U.S. lawmakers took an important step toward repealing the decades-old authorization of presidential war powers Wednesday, as an effort to reassert Congress’ role appears to have growing support.
By a vote of 13-8, the Senate Foreign Relations Committee advanced a repeal of the 1991 and 2002 authorizations for the use of military force, or AUMFs, that would formally end the Gulf and Iraq wars.
“These two AUMFs are outdated, do not address current threats to U.S. interests and should not be used to justify large-scale use of military force. Their repeal is in the U.S. national interest and in the interest of our strategic partnership with Iraq and the region,” Senate Foreign Relations Committee Chairman Bob Menendez said in a statement.
Lawmakers have attempted in recent years to repeal the 2001 and 2002 AUMFs that were passed in the wake of the September 11, 2001 terrorist attacks, giving U.S. presidents broad powers to conduct military operations without Congress’ constitutional right to approval.
To date, each attempt has failed amid criticism that repealing those authorizations endangers U.S. national security and U.S. forces abroad.
"Both Democrats and Republicans have come to the same conclusion: we need to put the Iraq war squarely behind us once and for all. And doing that means we should extinguish the legal authority that initiated the war to begin with," Senate Majority Leader Chuck Schumer said on the Senate floor last week, praising the bipartisan effort.
In addition to repealing the AUMF authorizing the 2003 war in Iraq, the legislation under consideration this week in the Senate Foreign Relations Committee would also repeal the 1991 AUMF that authorized President George Herbert Walker Bush to send forces into Iraq.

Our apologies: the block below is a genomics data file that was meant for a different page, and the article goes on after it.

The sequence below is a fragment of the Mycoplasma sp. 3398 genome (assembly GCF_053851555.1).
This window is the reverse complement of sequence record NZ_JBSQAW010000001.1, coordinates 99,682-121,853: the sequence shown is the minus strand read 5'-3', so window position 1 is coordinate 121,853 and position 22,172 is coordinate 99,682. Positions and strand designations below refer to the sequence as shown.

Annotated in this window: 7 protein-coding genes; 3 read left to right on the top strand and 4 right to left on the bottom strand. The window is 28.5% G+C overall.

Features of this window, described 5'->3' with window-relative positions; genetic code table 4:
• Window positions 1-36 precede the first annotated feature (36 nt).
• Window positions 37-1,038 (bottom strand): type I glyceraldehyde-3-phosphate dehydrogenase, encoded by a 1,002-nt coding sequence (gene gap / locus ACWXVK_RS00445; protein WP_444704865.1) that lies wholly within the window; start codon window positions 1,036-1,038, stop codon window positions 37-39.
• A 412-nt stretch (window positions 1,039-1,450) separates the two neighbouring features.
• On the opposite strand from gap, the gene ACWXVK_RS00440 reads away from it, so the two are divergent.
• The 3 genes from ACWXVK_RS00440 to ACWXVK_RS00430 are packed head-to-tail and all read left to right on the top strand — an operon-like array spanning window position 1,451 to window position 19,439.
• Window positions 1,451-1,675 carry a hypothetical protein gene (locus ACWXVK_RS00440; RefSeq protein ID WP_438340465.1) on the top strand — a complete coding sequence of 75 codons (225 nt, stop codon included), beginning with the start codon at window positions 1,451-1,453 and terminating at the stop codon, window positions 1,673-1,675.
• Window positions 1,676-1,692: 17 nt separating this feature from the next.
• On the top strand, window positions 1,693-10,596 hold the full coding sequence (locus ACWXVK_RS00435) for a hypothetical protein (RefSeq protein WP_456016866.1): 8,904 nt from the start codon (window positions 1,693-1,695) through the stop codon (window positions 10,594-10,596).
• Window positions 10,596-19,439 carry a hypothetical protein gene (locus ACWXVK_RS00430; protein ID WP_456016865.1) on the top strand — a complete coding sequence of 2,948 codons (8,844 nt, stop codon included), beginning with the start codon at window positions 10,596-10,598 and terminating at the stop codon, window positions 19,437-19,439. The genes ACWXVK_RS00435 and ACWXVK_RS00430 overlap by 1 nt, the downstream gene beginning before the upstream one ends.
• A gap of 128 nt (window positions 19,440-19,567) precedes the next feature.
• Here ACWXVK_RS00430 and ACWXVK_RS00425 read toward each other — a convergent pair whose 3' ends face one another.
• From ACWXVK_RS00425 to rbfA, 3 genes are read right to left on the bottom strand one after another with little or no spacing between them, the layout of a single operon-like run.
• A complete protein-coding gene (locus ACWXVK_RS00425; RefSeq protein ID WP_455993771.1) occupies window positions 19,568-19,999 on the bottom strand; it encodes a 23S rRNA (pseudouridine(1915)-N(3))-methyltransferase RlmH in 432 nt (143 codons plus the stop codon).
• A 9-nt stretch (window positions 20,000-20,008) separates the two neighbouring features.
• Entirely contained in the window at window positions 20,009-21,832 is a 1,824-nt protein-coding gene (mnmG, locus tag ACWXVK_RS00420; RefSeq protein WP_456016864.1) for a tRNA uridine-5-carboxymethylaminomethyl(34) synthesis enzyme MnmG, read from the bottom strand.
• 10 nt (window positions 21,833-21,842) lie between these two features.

"Iraq is a strategic partner of the United States in advancing the security and stability of the Middle East. Sadly, according to these laws that are still on the books, Iraq is still technically an enemy of the United States," Republican Senator Todd Young, a co-sponsor of the legislation, said in a statement. "This inconsistency and inaccuracy should be corrected. Congress must do its job and take seriously the decision to not just commit America to war, but to affirmatively say that we are no longer at war."
Presidents of both parties have used the 2002 AUMF as justification for military actions far beyond the scope of its original purpose. In 2014, Democratic President Barack Obama used the AUMF to justify airstrikes without congressional approval against Islamic State militants in Iraq and Syria. Republican President Donald Trump used that same AUMF in 2020 to authorize the airstrike that killed Iranian General Qassim Suleimani in Iraq.
A broad range of U.S. lawmakers now support the legislation, arguing that Congress has neglected its constitutional responsibilities for several decades. The last time Congress formally used its powers to declare war was in 1942 against Romania, Bulgaria and Hungary. Since that time, it has granted U.S. presidents broader authority to conduct military operations.
"Congress is responsible for both declaring wars and ending them because decisions as important as whether or not to send our troops into harm's way warrant careful deliberation and consensus," said Democratic Senator Tim Kaine, another co-sponsor of the legislation. "The 1991 and 2002 AUMFs are no longer necessary, serve no operational purpose, and run the risk of potential misuse."
The legislation could come up for a full floor vote in the Democratic-majority Senate as early as next week. It is expected to have enough Republican support to overcome a filibuster.
The chances of a repeal in the Republican-majority U.S. House of Representatives is much narrower. House Speaker Kevin McCarthy has said he will allow an open amendment process, meaning any Senate-passed repeal would likely be added on to the annual National Defense Authorization for consideration later this year.
The Democratic-majority House of Representatives repealed the 2002 AUMF by a vote of 268-161 in June 2021 but it failed to pass the Senate. The 2001 AUMF authorizing the U.S. war in Afghanistan also remains law, despite earlier attempts at a repeal.